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Officials: $40 per month sewer rate hike request doesn't smell right

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American Suburban Utilities

American Suburban Utilities customers will soon see higher bills, but opponents of the rate hike are still claiming victory.

WEST LAFAYETTE, Ind. (WLFI) — American Suburban Utilities customers will soon see higher bills, but opponents of the rate hike are still claiming victory.

A recent 55-page order by the Indiana Utility Regulatory Commission slashes the private utility company's rate request from an increase of $40 per month to $7 per month.

"Now we're going with a $7 rather than a $40 increase," says David Tate, a Wabash Township board member who started a petition last year against the rate request. "What did the other $33 get? What would we have gotten for that that we're not getting now?"

But it's not the dollar amount that's raising eyebrows; instead, it's revelations about the company's business practices and its president, Scott Lods. 

The commission affirmed some of the most concerning findings by a state watchdog, which dug into the company's finances from 2020 as part of its review of the rate request.

"The commission found in our favor on a number of issues, and that dramatically reduced the rates that consumers will pay," says Olivia Rivera, a spokesperson for the Indiana Office of the Utility Consumer Counselor. 

The commission, for example, agreed many of the company's expenses shouldn't be footed by customers. Those include thousands of dollars spent on a lavish Christmas party, holiday bonuses, out-of-state conferences and penalty fees to the Indiana Department of Environmental Management. 

"Christmas parties, that's out of his pocket," Tate says, referring to Lods. "I don't know how many people here in the unincorporated area were invited to the Christmas party. I know we weren't."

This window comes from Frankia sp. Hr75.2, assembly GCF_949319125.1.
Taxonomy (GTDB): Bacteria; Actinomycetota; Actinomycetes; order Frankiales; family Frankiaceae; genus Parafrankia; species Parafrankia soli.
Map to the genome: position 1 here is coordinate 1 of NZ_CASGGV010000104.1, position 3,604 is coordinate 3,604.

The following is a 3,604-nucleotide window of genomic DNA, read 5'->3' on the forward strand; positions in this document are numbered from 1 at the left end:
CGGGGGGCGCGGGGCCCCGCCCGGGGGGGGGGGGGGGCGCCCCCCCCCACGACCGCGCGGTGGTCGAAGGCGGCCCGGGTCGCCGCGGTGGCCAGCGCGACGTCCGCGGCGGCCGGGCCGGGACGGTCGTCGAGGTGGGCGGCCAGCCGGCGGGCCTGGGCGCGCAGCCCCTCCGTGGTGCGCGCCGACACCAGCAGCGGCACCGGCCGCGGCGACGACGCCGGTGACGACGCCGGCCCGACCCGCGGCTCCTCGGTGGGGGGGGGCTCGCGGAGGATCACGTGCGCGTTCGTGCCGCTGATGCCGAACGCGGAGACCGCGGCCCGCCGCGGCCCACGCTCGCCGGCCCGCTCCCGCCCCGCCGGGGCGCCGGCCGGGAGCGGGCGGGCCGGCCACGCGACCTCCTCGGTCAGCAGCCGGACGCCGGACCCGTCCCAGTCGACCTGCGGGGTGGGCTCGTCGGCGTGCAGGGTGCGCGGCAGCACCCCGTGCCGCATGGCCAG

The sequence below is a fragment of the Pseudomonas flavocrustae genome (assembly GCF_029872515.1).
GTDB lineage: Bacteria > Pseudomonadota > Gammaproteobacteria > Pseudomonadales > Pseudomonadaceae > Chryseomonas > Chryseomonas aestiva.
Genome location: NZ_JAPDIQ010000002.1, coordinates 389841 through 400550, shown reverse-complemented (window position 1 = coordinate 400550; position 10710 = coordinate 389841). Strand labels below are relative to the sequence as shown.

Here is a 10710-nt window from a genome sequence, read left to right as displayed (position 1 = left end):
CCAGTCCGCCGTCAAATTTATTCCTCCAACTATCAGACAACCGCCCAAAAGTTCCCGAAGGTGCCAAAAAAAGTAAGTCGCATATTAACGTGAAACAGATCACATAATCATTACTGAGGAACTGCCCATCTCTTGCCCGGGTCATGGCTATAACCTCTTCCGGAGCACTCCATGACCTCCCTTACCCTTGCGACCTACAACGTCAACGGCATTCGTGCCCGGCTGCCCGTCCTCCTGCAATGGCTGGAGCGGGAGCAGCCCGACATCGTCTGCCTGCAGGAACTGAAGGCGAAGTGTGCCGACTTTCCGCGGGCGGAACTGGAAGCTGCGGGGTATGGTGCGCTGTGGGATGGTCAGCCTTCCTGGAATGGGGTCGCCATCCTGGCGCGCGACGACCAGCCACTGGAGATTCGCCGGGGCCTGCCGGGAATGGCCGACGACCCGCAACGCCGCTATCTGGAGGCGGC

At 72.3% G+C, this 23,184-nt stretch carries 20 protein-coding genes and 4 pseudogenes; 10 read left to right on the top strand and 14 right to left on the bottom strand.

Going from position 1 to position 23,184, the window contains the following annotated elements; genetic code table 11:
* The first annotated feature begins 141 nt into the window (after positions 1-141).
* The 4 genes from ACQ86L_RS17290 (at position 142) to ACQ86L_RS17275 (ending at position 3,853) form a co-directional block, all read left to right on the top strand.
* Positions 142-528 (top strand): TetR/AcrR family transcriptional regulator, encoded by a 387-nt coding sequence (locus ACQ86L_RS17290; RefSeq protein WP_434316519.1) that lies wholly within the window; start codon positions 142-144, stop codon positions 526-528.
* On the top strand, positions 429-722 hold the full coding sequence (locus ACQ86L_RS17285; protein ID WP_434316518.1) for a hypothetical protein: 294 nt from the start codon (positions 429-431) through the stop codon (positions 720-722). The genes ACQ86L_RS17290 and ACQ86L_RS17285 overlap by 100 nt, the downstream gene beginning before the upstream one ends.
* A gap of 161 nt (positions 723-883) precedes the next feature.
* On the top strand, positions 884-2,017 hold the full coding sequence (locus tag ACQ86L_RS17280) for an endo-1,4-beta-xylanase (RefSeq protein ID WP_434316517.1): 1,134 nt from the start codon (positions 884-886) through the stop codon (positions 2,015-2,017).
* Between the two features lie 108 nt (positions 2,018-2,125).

The commission also sided with state consumer advocates about a rental arrangement between American Suburban Utilities and Lods, who is also the company's landlord. 

Officials say Lods charges the company rent for more building space and land than needed. As part of the deal, the company pays property taxes on a 17-acre plot in rural western Tippecanoe County while occupying only a fraction of the parcel.

In 2020, Lods collected nearly $60,000 in rent and, in November of that year, entered into a new lease raising rent to nearly $78,000, according to public documents filed in the rate case.

"The utility doesn't need all of the space that they have," Rivera says.

The commission and consumer counselor also agree: Nearly $1.4 million in specialized construction equipment shouldn't count toward higher rates.

"Despite the fact that it owns this equipment, (American Suburban Utilities) used various construction contractors, including its own affiliate, to perform this work, as has been its practice in prior years," Margaret Stull, chief technical adviser for the consumer counselor, wrote as part of the agency's rate hike review.

"We find the construction equipment at issue is indeed specialized, more oriented toward general construction activities, and seldom utilized by a wastewater utility," members of the regulatory commission wrote in their order.

Longtime customer Tate says Lods bit off more than he could chew.

"I thought it was kind of an arrogant movement on his part," Tate says. "He really pushed the limit."

Property records confirm Lods also owns the largest and most expensive home in Tippecanoe County.

News 18 reached out to him several times for comment but haven't heard back.

American Suburban Utilities' service area includes many homes on the outskirts of West Lafayette.

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